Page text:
St. Augustine

In epistolam Johannis (On the First Epistle of St. John) 10.9 (Sources Chrétiennes 75:432-436)

At his ascension into heaven on the fortieth day, our Lord Jesus Christ commended to the world the body in which he would remain here below. He did this because he saw that many people would honour him on account of his ascension, but that such honour would be worthless if they were trampling on his members on earth. He wished to forestall the error of worshipping him as head in heaven and at the same time trampling on his feet on earth, and so he indicated where his members were to be found.

As he was about to ascend, he spoke the last words he was to utter on earth. At the moment of going up to heaven, the head commended to our care the members he was leaving on earth, and so departed. No longer will you find Christ speaking on earth; in the future he will speak from heaven. Why will he speak from heaven? Because his members are being trampled underfoot on earth. He spoke to Saul the persecutor from above, saying: ‘Saul, Saul, why are you persecuting me? I have ascended to heaven, but I still remain on the earth. Here at the Father’s right hand I sit, but there I still hunger and thirst and am without shelter’.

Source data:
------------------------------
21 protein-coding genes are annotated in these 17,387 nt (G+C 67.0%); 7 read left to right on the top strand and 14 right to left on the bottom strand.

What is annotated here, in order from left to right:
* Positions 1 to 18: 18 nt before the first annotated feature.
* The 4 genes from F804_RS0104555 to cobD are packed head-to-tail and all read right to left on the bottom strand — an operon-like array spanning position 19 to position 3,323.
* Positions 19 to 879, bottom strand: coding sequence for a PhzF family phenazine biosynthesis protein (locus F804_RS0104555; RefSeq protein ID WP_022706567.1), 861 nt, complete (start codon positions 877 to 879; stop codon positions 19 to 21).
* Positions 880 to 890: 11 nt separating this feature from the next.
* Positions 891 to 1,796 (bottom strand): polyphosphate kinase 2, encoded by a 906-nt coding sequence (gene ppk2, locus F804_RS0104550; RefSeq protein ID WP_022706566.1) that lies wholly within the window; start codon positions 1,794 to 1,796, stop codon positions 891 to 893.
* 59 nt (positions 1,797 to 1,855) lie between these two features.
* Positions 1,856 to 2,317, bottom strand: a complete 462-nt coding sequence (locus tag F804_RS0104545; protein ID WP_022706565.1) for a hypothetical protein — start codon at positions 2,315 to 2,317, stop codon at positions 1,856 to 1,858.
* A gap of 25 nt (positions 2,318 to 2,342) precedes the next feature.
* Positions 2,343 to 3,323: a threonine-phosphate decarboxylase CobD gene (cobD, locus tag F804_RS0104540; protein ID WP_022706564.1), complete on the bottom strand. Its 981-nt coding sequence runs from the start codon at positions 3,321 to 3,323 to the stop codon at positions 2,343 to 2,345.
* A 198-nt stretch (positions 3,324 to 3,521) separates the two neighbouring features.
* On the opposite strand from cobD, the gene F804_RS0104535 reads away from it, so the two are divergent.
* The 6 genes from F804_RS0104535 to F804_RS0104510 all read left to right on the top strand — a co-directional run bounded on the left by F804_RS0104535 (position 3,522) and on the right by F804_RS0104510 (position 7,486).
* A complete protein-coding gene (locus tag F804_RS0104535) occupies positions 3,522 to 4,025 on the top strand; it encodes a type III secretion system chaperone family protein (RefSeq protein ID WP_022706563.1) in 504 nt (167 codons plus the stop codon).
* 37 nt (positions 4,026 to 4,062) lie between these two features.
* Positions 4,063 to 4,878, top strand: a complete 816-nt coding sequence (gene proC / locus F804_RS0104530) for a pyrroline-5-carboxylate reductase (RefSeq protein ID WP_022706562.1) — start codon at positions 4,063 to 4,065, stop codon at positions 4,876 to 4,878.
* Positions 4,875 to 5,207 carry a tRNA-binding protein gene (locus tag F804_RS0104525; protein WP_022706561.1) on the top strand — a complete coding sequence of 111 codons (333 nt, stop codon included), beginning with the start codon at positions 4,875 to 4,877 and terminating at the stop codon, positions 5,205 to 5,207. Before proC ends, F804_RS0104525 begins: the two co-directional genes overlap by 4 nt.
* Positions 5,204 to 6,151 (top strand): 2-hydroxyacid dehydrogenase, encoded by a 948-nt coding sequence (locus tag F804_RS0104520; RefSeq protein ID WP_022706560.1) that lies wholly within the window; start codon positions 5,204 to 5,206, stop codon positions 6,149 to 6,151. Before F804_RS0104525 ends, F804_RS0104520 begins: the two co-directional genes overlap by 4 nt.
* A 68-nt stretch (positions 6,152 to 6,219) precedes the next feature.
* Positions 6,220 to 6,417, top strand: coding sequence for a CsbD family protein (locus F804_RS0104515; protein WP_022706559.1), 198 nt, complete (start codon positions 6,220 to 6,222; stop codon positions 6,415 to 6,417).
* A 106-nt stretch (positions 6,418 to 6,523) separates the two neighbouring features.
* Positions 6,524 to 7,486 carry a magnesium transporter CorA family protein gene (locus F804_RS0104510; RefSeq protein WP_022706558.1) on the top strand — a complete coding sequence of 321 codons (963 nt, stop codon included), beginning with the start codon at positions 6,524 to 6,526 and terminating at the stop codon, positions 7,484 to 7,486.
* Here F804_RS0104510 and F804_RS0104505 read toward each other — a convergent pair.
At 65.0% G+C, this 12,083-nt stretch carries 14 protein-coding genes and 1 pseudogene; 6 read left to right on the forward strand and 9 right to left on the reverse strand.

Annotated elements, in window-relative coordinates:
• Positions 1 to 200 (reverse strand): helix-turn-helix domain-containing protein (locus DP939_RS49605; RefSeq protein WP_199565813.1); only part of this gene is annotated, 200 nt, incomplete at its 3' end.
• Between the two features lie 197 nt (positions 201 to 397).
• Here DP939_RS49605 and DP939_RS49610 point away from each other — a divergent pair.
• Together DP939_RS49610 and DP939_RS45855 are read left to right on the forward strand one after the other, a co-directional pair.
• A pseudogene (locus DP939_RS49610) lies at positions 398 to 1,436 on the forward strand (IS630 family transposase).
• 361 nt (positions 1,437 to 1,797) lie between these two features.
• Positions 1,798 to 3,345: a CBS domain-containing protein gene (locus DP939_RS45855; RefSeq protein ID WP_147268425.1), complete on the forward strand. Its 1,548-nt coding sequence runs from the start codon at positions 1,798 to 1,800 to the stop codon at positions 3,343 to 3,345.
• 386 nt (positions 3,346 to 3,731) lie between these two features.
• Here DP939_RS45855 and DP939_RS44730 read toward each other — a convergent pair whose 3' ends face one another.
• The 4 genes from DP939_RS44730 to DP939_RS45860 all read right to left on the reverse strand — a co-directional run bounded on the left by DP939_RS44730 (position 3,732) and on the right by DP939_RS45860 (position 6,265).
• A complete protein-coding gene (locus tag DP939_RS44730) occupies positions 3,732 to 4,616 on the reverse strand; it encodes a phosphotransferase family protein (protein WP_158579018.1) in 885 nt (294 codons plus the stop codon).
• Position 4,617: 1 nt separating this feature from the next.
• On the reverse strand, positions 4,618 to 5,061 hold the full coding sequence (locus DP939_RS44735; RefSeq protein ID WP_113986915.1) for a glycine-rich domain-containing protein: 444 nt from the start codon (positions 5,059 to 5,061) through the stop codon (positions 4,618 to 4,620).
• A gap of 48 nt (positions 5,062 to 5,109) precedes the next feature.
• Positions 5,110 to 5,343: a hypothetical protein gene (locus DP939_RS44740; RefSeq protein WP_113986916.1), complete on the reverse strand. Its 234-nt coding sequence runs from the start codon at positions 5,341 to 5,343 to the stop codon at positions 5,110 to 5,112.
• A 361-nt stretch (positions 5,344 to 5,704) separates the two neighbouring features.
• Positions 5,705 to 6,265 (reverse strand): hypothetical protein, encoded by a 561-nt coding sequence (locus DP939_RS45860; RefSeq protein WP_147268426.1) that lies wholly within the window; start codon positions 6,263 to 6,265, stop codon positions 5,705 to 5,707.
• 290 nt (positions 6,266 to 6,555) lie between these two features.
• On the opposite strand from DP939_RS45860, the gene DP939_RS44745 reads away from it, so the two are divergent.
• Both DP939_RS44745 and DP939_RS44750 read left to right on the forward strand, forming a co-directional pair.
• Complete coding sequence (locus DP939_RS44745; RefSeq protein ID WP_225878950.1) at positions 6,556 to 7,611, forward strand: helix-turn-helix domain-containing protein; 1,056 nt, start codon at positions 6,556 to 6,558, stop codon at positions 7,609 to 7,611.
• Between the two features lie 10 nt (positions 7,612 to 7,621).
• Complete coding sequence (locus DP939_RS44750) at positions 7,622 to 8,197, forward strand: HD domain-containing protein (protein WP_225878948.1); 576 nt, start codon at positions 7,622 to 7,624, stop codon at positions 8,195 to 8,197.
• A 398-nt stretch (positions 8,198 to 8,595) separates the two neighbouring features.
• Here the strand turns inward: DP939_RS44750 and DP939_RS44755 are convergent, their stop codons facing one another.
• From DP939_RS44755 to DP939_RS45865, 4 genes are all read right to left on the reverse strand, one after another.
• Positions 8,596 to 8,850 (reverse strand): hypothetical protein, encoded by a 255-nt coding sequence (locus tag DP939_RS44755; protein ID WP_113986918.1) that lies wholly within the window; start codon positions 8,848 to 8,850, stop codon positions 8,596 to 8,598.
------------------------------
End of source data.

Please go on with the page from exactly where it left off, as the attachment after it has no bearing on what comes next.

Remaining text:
In what way, then, did Christ commend to us the body he was leaving on earth at the moment of his ascension?

When his disciples asked him: Lord, has the time come for you to reveal yourself, and when will the kingdom be restored to Israel? his parting words were: It is not for you to know that time which the Father has reserved to his own authority, but you will receive power when the Holy Spirit comes upon you, and you will be my witnesses. Observe the area his body is to cover, mark the places where he is loath to be trampled underfoot: ‘You will be my witnesses in Jerusalem and in the whole of Judea and Samaria and to the ends of the earth. That is where I remain on earth even when I ascend to heaven. I ascend because I am the head; my body still remains.’ Where is it? Everywhere, to the ends of the earth. Take care not to strike it or violate it or trample it underfoot. These are Christ’s last words at the moment of his departure for heaven.

My friends, you have Christian hearts. Think, then; if the words of one who is on the way to the grave are so sweet, so precious, so important to his heirs, what must the last words of Christ mean to his heirs as he departs, not for the grave but for heaven! When a person has lived and died his soul is borne away to another place while his body is laid in the ground. Whether his last request is carried out or not, it matters little to him now. He has other things to do or suffer. His corpse lies in the grave, feeling nothing. And yet his dying wishes are carefully obeyed! If that is so, what will be the lot of those who fail to observe the parting words of the one who is seated in heaven and who looks down to see whether they are flouted or not – the words of him who said: Saul, Saul, why are you persecuting me? and who reserves for the Day of Judgement all that he sees his members suffer?